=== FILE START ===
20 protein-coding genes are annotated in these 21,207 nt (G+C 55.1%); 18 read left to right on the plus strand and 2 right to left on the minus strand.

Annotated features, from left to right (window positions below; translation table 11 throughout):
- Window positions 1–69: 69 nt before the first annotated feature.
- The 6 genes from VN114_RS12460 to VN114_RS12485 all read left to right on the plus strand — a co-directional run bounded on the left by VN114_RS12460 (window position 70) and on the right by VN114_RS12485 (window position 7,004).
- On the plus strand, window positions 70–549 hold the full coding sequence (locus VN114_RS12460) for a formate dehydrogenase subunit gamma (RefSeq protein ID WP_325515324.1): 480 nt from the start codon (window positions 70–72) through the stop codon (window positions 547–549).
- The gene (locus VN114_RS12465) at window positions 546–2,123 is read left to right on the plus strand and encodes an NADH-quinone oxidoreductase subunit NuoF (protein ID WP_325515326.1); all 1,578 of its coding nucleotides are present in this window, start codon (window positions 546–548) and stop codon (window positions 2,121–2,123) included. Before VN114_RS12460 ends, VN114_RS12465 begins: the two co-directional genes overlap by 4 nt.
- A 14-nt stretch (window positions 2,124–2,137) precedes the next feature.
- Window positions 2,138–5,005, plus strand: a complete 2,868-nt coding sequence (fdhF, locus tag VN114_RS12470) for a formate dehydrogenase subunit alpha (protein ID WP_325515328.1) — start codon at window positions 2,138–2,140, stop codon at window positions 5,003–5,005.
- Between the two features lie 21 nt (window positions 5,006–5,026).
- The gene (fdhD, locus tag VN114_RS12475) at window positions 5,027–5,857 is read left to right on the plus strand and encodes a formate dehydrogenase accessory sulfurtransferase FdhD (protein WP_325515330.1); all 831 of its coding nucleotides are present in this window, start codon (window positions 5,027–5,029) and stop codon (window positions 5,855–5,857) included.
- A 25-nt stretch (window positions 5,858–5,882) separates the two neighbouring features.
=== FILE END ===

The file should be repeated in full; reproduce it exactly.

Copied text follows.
20 protein-coding genes are annotated in these 21,207 nt (G+C 55.1%); 18 read left to right on the plus strand and 2 right to left on the minus strand.

Annotated features, from left to right (window positions below; translation table 11 throughout):
- Window positions 1–69: 69 nt before the first annotated feature.
- The 6 genes from VN114_RS12460 to VN114_RS12485 all read left to right on the plus strand — a co-directional run bounded on the left by VN114_RS12460 (window position 70) and on the right by VN114_RS12485 (window position 7,004).
- On the plus strand, window positions 70–549 hold the full coding sequence (locus VN114_RS12460) for a formate dehydrogenase subunit gamma (RefSeq protein ID WP_325515324.1): 480 nt from the start codon (window positions 70–72) through the stop codon (window positions 547–549).
- The gene (locus VN114_RS12465) at window positions 546–2,123 is read left to right on the plus strand and encodes an NADH-quinone oxidoreductase subunit NuoF (protein ID WP_325515326.1); all 1,578 of its coding nucleotides are present in this window, start codon (window positions 546–548) and stop codon (window positions 2,121–2,123) included. Before VN114_RS12460 ends, VN114_RS12465 begins: the two co-directional genes overlap by 4 nt.
- A 14-nt stretch (window positions 2,124–2,137) precedes the next feature.
- Window positions 2,138–5,005, plus strand: a complete 2,868-nt coding sequence (fdhF, locus tag VN114_RS12470) for a formate dehydrogenase subunit alpha (protein ID WP_325515328.1) — start codon at window positions 2,138–2,140, stop codon at window positions 5,003–5,005.
- Between the two features lie 21 nt (window positions 5,006–5,026).
- The gene (fdhD, locus tag VN114_RS12475) at window positions 5,027–5,857 is read left to right on the plus strand and encodes a formate dehydrogenase accessory sulfurtransferase FdhD (protein WP_325515330.1); all 831 of its coding nucleotides are present in this window, start codon (window positions 5,027–5,029) and stop codon (window positions 5,855–5,857) included.
- A 25-nt stretch (window positions 5,858–5,882) separates the two neighbouring features.